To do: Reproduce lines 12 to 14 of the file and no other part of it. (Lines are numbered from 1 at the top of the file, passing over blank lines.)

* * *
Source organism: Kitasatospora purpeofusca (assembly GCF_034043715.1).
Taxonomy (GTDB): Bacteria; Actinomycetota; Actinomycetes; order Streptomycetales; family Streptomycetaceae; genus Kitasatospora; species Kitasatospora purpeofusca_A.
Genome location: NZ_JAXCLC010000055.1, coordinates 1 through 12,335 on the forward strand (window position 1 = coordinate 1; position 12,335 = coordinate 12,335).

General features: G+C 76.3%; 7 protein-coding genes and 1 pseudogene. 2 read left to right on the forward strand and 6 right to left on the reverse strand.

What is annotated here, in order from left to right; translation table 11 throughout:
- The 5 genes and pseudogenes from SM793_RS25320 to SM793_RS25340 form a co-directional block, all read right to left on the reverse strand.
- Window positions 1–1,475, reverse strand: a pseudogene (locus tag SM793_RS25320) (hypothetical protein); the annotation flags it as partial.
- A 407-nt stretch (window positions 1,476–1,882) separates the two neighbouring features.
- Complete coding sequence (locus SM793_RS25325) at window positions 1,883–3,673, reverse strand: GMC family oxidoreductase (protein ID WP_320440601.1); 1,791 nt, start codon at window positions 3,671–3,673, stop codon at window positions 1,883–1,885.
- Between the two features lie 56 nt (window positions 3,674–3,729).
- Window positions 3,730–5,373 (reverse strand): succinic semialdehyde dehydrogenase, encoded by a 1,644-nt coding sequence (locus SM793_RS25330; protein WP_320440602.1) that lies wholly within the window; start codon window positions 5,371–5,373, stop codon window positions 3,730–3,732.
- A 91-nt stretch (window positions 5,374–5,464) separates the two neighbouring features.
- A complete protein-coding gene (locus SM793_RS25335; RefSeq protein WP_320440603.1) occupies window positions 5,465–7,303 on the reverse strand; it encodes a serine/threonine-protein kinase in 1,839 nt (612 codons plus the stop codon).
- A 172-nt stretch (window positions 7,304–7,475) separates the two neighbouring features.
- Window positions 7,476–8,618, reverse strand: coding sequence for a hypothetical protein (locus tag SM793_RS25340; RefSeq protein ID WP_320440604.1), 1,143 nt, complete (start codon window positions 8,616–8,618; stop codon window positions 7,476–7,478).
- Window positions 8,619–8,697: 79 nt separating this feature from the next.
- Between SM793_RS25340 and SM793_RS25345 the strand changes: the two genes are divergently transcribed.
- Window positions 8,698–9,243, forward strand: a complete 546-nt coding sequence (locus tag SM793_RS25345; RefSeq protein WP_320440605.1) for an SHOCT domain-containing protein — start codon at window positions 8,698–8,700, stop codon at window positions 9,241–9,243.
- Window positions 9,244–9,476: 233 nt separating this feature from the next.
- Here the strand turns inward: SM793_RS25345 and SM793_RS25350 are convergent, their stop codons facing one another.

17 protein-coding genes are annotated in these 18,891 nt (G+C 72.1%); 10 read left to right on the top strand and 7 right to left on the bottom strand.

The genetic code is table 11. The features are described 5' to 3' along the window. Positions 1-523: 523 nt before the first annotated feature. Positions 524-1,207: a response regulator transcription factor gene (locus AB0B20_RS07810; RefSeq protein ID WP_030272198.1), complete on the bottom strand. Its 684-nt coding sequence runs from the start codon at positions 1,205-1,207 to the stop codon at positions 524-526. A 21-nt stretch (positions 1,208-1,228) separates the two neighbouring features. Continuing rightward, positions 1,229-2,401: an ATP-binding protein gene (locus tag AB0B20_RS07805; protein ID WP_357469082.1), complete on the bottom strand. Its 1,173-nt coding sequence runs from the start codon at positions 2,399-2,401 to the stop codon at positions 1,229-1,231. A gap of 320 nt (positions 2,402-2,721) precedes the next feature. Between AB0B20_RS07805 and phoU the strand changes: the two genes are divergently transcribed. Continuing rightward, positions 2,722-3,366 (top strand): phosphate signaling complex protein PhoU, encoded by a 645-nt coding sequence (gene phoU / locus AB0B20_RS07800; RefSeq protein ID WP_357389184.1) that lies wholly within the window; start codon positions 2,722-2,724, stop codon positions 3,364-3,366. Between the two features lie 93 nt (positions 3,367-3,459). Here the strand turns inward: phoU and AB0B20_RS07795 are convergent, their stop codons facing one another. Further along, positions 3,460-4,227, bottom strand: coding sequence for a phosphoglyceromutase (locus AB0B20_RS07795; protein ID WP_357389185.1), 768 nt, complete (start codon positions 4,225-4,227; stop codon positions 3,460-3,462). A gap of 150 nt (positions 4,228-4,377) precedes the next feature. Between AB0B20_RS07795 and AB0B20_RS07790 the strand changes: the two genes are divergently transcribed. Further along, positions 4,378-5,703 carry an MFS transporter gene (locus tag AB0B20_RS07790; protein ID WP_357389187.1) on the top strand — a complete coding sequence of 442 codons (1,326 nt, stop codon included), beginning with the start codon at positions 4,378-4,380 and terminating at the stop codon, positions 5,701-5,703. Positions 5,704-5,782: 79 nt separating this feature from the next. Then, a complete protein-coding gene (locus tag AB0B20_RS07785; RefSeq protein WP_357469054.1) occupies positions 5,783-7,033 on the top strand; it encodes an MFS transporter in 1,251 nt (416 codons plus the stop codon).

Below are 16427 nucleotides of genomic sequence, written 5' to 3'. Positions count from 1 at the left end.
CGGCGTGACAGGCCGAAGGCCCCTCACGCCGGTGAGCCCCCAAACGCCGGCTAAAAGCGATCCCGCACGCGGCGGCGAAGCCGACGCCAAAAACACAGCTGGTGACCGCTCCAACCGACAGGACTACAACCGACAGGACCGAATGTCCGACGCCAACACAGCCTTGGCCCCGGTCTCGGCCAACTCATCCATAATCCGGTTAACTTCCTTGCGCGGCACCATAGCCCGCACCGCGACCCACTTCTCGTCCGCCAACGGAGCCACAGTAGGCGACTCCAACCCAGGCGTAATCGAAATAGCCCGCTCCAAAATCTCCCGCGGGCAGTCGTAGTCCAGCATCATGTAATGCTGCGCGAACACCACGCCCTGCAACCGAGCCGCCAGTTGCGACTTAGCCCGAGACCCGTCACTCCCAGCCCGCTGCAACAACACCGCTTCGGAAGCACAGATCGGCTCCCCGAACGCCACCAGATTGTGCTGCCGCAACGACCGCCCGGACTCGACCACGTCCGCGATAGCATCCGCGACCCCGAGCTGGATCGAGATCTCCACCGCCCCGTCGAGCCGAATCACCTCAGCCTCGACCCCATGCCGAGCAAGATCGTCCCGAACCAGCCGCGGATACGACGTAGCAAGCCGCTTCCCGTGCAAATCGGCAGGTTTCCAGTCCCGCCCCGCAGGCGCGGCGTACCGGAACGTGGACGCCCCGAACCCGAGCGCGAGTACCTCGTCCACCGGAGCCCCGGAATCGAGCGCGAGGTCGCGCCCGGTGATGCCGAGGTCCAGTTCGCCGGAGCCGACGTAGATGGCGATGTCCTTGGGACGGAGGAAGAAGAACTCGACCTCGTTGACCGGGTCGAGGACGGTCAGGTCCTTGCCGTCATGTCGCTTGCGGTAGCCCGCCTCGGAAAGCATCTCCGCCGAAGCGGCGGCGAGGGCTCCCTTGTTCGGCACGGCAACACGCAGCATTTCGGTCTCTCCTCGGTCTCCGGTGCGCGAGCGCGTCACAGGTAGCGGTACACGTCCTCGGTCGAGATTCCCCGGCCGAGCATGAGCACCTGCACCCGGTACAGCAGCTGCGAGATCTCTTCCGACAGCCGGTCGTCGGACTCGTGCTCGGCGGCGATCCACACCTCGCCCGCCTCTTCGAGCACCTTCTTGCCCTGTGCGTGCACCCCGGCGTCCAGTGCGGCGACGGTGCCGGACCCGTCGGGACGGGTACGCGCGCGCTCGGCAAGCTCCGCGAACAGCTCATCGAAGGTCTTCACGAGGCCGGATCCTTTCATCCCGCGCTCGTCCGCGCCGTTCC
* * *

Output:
- A 91-nt stretch (window positions 5,374–5,464) separates the two neighbouring features.
- A complete protein-coding gene (locus SM793_RS25335; RefSeq protein WP_320440603.1) occupies window positions 5,465–7,303 on the reverse strand; it encodes a serine/threonine-protein kinase in 1,839 nt (612 codons plus the stop codon).
- A 172-nt stretch (window positions 7,304–7,475) separates the two neighbouring features.